To be or not to be. That is the question.
William Shakesphere’s most oft-recited phrase is back with a vengeance with a slightly new twist. What is it like to be Janet Jackson right now? What is like to be an Iraqi insurgent? What is it like to be Bill O’Reilly? What is it like to be an African-American in 2009? CNN is attempting to tackle the last question in the second part of Black in America on July 22nd and 23rd. The first series, which aired last year around this time, elicited many responses from many different sects, but for once, there was a general consensus in the black community:
It was inessential, extraordinary (as in extra ordinary) and featured more of the same stories.
Stats of despair and poverty, overwhelming amounts of gangsta’ rapping, black women having to cope with copious ills within the black male demographic and the Willie Lynch-inspired light-skinned/dark-skinned divide was a common reminder that we are pretty much doomed. Apparently there’s no fun in being black in America. Perhaps CNN’s target audience for the series are not blacks. Therefore, it makes sense to point out what is highly obvious within. But if other races are the primary audience, then why is it necessary to portray us as a megalithic pathology of woe?
CNN should be applauded for asking these types of questions, for they have the resources to examine the issues of society in-depth. Mass media should seek the truth and ask the hammer-hitting questions. They should be appreciated for endeavoring to figure out this race thing, to make sense of a problem that has been as old as America itself. There are about 39 million African-Americans in this country. There are over 60 million German-Americans. Yet, there is no question of a German-American problem or any series examining what it’s like to be German in America.
And therein lies the rub.
The premise of the show is a noble one, but its execution and practical implications were not so. It’s a safe bet to say that the oeuvres and peccadilloes of Black America provide the seasoning of the Earth. I’m pressed to think of any industry in America that hasn’t been set off by the contributions of blacks, yet, in mass media, there is this nagging depiction of a group who are perpetually embittered and in constant need of attention. Ratings, not to mention revenue, are being generated in spades off such portrayals of Black culture. Last year’s Black In America series drew almost 16 million viewers (for perspective, the Sopranos finale drew just under 12 million viewers), and the CNN website drew nearly 15 million unique visitors. According to Mark Nelson, vice president and senior executive producer at CNN Productions, black viewership “increased almost 900 percent.” So how is one to think that CNN is any different in this regard than this network?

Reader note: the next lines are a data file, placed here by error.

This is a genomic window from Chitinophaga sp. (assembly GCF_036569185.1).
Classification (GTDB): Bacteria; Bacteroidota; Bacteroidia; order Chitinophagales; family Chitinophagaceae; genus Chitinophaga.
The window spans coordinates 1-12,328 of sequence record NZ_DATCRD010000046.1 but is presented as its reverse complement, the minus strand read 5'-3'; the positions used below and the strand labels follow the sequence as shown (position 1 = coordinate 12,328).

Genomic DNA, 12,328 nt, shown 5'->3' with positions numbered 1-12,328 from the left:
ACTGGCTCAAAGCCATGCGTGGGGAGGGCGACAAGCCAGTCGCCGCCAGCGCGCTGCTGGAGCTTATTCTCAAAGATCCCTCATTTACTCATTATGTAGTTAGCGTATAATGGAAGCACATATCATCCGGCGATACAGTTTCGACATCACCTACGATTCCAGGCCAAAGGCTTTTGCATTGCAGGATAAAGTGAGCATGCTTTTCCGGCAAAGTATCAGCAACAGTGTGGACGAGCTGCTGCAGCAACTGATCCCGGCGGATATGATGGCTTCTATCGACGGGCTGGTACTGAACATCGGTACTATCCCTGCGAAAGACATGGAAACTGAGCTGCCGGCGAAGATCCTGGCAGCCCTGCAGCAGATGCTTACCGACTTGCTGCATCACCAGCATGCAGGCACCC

At this point, the answer to what it’s like to be Black in America is no longer relevant.
A far more interesting question would be, “In 2009, what is it like to be White in America?” To wit:
- Look at our current president, who provides a slight deviation from the prior 43.
- White people buy more rap albums than any other demographic. Why?